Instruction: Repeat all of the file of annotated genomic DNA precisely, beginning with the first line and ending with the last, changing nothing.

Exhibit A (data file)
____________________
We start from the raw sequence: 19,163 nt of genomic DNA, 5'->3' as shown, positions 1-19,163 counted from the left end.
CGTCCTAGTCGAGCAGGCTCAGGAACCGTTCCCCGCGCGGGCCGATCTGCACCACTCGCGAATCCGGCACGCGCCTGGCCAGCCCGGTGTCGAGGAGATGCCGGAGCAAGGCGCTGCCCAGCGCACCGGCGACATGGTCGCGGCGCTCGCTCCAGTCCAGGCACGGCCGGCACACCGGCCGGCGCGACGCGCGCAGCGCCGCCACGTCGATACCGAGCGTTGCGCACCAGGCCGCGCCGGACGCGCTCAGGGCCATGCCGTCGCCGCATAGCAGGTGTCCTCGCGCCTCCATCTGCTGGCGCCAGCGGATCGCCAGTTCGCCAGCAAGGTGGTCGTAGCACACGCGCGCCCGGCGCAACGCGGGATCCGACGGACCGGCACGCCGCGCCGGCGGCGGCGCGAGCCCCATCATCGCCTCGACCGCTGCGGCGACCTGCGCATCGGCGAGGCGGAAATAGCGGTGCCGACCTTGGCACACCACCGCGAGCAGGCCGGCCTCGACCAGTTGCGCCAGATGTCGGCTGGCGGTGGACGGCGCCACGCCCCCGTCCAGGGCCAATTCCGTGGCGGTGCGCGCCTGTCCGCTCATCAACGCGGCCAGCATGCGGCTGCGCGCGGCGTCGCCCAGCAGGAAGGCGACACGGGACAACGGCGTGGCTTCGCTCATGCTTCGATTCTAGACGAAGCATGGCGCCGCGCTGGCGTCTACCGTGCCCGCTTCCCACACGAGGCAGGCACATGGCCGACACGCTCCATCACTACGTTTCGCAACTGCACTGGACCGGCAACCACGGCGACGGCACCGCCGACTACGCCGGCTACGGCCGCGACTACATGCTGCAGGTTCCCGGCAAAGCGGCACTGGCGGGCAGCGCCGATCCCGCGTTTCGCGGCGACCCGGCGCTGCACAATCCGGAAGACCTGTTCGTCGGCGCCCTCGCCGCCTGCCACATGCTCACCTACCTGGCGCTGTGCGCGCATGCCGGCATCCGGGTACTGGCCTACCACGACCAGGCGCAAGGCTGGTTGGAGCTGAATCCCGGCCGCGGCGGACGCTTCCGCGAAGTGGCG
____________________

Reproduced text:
We start from the raw sequence: 19,163 nt of genomic DNA, 5'->3' as shown, positions 1-19,163 counted from the left end.
CGTCCTAGTCGAGCAGGCTCAGGAACCGTTCCCCGCGCGGGCCGATCTGCACCACTCGCGAATCCGGCACGCGCCTGGCCAGCCCGGTGTCGAGGAGATGCCGGAGCAAGGCGCTGCCCAGCGCACCGGCGACATGGTCGCGGCGCTCGCTCCAGTCCAGGCACGGCCGGCACACCGGCCGGCGCGACGCGCGCAGCGCCGCCACGTCGATACCGAGCGTTGCGCACCAGGCCGCGCCGGACGCGCTCAGGGCCATGCCGTCGCCGCATAGCAGGTGTCCTCGCGCCTCCATCTGCTGGCGCCAGCGGATCGCCAGTTCGCCAGCAAGGTGGTCGTAGCACACGCGCGCCCGGCGCAACGCGGGATCCGACGGACCGGCACGCCGCGCCGGCGGCGGCGCGAGCCCCATCATCGCCTCGACCGCTGCGGCGACCTGCGCATCGGCGAGGCGGAAATAGCGGTGCCGACCTTGGCACACCACCGCGAGCAGGCCGGCCTCGACCAGTTGCGCCAGATGTCGGCTGGCGGTGGACGGCGCCACGCCCCCGTCCAGGGCCAATTCCGTGGCGGTGCGCGCCTGTCCGCTCATCAACGCGGCCAGCATGCGGCTGCGCGCGGCGTCGCCCAGCAGGAAGGCGACACGGGACAACGGCGTGGCTTCGCTCATGCTTCGATTCTAGACGAAGCATGGCGCCGCGCTGGCGTCTACCGTGCCCGCTTCCCACACGAGGCAGGCACATGGCCGACACGCTCCATCACTACGTTTCGCAACTGCACTGGACCGGCAACCACGGCGACGGCACCGCCGACTACGCCGGCTACGGCCGCGACTACATGCTGCAGGTTCCCGGCAAAGCGGCACTGGCGGGCAGCGCCGATCCCGCGTTTCGCGGCGACCCGGCGCTGCACAATCCGGAAGACCTGTTCGTCGGCGCCCTCGCCGCCTGCCACATGCTCACCTACCTGGCGCTGTGCGCGCATGCCGGCATCCGGGTACTGGCCTACCACGACCAGGCGCAAGGCTGGTTGGAGCTGAATCCCGGCCGCGGCGGACGCTTCCGCGAAGTGGCG